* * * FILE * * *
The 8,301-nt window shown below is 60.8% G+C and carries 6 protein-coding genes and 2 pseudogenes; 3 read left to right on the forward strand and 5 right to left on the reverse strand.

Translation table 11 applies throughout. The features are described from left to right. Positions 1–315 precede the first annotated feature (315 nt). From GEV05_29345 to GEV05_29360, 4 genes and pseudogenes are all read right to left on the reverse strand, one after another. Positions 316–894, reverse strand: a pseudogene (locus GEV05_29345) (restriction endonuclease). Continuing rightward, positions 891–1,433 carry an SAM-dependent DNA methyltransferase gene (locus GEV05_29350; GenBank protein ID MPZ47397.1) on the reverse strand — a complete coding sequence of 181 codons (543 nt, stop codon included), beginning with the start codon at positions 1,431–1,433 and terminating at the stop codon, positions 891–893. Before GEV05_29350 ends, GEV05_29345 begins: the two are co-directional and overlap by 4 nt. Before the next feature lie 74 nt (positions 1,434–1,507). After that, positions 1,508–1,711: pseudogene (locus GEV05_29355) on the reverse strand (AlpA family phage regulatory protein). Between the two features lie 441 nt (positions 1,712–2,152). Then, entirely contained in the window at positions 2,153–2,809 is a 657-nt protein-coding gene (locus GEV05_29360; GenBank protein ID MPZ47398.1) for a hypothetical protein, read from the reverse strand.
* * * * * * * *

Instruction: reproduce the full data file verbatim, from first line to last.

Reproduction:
The 8,301-nt window shown below is 60.8% G+C and carries 6 protein-coding genes and 2 pseudogenes; 3 read left to right on the forward strand and 5 right to left on the reverse strand.

Translation table 11 applies throughout. The features are described from left to right. Positions 1–315 precede the first annotated feature (315 nt). From GEV05_29345 to GEV05_29360, 4 genes and pseudogenes are all read right to left on the reverse strand, one after another. Positions 316–894, reverse strand: a pseudogene (locus GEV05_29345) (restriction endonuclease). Continuing rightward, positions 891–1,433 carry an SAM-dependent DNA methyltransferase gene (locus GEV05_29350; GenBank protein ID MPZ47397.1) on the reverse strand — a complete coding sequence of 181 codons (543 nt, stop codon included), beginning with the start codon at positions 1,431–1,433 and terminating at the stop codon, positions 891–893. Before GEV05_29350 ends, GEV05_29345 begins: the two are co-directional and overlap by 4 nt. Before the next feature lie 74 nt (positions 1,434–1,507). After that, positions 1,508–1,711: pseudogene (locus GEV05_29355) on the reverse strand (AlpA family phage regulatory protein). Between the two features lie 441 nt (positions 1,712–2,152). Then, entirely contained in the window at positions 2,153–2,809 is a 657-nt protein-coding gene (locus GEV05_29360; GenBank protein ID MPZ47398.1) for a hypothetical protein, read from the reverse strand.